• Adding a bit of negative camber to the front tires can add greatly to increased cornering loads.  The FC3S typically cannot induce serious negative camber (2° or more), so camber plates are used to dial-in more.  In addition to the extra adjustment, the camber plates also eliminates the stock rubber upper strut mounts that flex under load. 
  • Rear Pillowball Mounts
  • This is basically the same as the front camber plate but with no adjustment.  The stock rear upper strut mount is a very thin piece of steel; this piece has been known to break and bend under heavy cornering loads!. 
  • Adjustable Coilovers
  • This is taking springs one step further.  We are only aware of Ground Control retrofit coilover systems, so this info is mainly applied to their components.  With the addition of these coilovers, you have the option of (literally) hundreds of combination of spring rates; Ground Control offers Eibach ERC race, linear springs.  Threaded collars allow for ride-height adjustability, but this should be done with weight scales to fine-tune chassis weight balance. 
  • Rear Camber Adjust Bar
  • This bar offers no serious performance gain, except to adjust out excessive negative camber in the rear tires.  Dropping the rear suspension significantly (1" or more) will induce serious negative camber in the rear tires.  Too much negative camber affects tire contact patch of the rear tires.  A non-optimal tire contact patch of the rear tires degrades acceleration. 

    It looks like Stage IV is the border between street and race.  The addition of a roll bar or cage adds greatly to stiffening the chassis, but it gets to be borderline practical for everyday street use.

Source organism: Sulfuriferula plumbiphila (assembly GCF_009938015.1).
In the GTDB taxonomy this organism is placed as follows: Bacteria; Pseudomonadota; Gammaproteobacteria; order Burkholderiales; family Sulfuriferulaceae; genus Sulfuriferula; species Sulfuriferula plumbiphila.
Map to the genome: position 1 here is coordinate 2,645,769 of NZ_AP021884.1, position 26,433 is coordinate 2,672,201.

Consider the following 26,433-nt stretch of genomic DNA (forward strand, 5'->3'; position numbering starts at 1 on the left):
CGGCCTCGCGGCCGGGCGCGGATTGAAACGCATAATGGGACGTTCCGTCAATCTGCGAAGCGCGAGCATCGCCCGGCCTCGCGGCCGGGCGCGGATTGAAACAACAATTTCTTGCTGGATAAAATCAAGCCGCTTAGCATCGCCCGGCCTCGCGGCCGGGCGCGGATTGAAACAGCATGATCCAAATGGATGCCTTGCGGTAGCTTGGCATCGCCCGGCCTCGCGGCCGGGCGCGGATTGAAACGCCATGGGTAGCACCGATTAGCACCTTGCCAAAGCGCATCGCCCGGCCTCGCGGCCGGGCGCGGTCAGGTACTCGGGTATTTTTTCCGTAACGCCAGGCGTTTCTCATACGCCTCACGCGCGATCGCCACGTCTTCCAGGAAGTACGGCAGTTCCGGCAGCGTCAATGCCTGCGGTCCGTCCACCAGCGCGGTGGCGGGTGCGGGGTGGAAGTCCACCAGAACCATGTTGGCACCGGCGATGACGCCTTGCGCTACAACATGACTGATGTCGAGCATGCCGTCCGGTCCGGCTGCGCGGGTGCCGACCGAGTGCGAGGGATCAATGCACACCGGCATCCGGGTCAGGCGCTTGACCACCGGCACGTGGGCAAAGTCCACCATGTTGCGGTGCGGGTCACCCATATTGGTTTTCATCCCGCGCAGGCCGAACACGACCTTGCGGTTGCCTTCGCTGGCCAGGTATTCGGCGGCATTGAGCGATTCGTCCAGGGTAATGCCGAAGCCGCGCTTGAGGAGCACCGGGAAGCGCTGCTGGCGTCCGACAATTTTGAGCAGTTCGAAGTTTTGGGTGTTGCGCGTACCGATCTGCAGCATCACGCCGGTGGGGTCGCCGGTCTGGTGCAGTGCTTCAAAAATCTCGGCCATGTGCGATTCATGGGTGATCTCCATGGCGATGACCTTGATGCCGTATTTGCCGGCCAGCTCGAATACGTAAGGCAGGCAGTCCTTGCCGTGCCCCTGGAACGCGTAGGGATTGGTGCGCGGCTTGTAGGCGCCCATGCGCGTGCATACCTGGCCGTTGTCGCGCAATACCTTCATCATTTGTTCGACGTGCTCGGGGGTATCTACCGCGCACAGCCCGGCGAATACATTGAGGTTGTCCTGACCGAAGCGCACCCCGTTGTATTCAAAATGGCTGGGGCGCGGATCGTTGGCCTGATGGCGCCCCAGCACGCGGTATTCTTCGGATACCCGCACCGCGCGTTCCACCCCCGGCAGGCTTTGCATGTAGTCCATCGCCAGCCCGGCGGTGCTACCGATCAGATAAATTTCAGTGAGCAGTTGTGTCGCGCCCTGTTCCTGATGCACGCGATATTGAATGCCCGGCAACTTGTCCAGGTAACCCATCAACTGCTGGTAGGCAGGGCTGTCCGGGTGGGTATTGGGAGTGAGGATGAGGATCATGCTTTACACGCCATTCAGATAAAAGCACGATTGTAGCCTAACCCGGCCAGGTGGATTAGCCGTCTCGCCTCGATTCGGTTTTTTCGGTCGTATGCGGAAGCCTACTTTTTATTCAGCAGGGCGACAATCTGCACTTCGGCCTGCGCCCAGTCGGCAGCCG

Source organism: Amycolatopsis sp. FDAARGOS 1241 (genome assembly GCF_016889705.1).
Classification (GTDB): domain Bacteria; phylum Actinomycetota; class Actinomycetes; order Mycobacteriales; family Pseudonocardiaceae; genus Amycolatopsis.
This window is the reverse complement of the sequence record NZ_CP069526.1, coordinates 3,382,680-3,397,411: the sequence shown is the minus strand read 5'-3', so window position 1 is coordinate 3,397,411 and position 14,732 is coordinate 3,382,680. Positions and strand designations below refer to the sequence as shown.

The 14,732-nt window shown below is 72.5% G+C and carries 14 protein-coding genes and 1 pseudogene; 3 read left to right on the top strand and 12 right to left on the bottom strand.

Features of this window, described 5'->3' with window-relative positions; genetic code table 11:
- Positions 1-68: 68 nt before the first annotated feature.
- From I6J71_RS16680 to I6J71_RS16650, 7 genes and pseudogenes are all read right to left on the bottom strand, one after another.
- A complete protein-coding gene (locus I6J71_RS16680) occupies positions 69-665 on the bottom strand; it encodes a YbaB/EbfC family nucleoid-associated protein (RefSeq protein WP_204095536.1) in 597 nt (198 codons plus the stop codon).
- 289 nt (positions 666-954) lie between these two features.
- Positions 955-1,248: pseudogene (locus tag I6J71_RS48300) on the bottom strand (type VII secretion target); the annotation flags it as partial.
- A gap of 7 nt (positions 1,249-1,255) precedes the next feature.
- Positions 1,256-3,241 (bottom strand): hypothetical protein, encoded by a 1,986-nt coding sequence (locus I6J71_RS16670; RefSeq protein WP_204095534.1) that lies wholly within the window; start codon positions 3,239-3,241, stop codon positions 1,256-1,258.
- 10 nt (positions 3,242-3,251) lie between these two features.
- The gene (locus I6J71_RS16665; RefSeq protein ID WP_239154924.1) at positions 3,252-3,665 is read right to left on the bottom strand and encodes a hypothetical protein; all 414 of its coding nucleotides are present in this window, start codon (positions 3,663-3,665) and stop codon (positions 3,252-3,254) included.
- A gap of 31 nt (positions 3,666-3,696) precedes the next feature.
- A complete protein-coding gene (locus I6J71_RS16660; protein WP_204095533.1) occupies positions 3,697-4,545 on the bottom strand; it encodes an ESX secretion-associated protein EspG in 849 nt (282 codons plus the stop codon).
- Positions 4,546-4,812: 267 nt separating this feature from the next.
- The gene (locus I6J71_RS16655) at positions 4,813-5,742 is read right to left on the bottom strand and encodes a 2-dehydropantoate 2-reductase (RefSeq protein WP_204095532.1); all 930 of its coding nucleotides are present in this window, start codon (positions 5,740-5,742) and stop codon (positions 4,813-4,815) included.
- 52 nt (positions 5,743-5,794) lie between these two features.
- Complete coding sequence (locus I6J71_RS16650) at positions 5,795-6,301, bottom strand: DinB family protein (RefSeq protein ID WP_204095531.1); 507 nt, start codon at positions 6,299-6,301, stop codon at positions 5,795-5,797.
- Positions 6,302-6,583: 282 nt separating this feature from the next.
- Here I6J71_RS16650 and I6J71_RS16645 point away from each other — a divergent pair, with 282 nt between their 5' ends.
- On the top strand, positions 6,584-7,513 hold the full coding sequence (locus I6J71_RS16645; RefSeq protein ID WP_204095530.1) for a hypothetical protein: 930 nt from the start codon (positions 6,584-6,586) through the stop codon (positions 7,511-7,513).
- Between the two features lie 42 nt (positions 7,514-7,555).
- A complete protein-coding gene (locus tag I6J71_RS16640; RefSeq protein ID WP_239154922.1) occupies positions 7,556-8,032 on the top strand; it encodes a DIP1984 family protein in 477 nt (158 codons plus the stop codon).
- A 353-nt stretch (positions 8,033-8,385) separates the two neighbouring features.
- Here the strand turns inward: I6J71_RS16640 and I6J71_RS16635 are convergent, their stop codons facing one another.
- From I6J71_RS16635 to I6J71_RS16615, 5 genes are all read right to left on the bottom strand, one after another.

Stage IV:
  • Roll Cage
  • The roll cage goes greatly into stiffening the entire vehicle chassis.  A stiffer chassis lets the suspension components work more efficiently, as deflection absorbs the suspension components' effectiveness.  [MORE]

    Stage V goes into a race chassis.  Components get very expensive as options are narrowed to very specialized vendors.
    Stage V:
  • Double-adjustable dampers
  • Suspension tuning takes a step-up in sophistication.  Dampers need to be double-adjustable to allow for indenpendent tuning of compression and rebound characteristics.  Specialized shocks can be as cheap as a set of custom, converted Koni Race units to damper brands such as JRZ, Moton, and Penske.  These units usually are integrated with their own adjustable ride-height and spring systems, so this upgrade changes both the dampers and springs at the same time. 
  • "Speedway" Anti-sway Bar
  • A splined (bar with lever-arm) front anti-sway bar allows for more flexible tuning  By changing the diameter thickness of the center, splined bar, the roll resistance characteristics change.  Tri-point offers such a bar. 
  • Delrin Bushings
  • At this stage, all bushings should be converted to Delrin to allow the suspenions components to work to maximum effectiveness.  Mazda Motorsports offers Delrin bushings.

    Stage V+ is an addendum to Stage V on damper design.
    Stage V+:
  • Remote Reserviors
  • Remote reserviors allow for cooler running dampers by increasing fluid capacity of the dampers.  Shock builders will also include extra dimensions in damper tuning be controlling compression and rebound on the remote reserviors themselves.  Most high-end shock brands already include remote reserviors on their dampers - this is why this is more of an addendum to Stage V. 

    Stage VI goes into the extreme suspension mods that require good fabrication skills to pull off.  This goes into the most extreme suspension set-up's that are possible on the FC3S chassis.  Only a very few FC3S owners would be fortunate enough to be able to pull such suspension mods off, as we are talking about THOUSANDS of dollars here!
    Stage VI:
  • Cantilever Suspension
  • A cantilever suspension suspension system removes the damper and springs away from the wheel hubs and runs them remotely via a bell-crank system.  By moving the damper and springs, unsprung weight is greatly reduced - the wheels and tires react a lot quicker to changing road conditions. 
  • Double Wishbone Suspension
  • With a lot of money and resources, a double-wishbone retrofit would be the pinnacle of suspension systems.  The double-wishbone allows for a more refined suspension that are engineered into the top race car chassis'! 

    Questions?  Comments?  Send mail to:  reted@fc3spro.com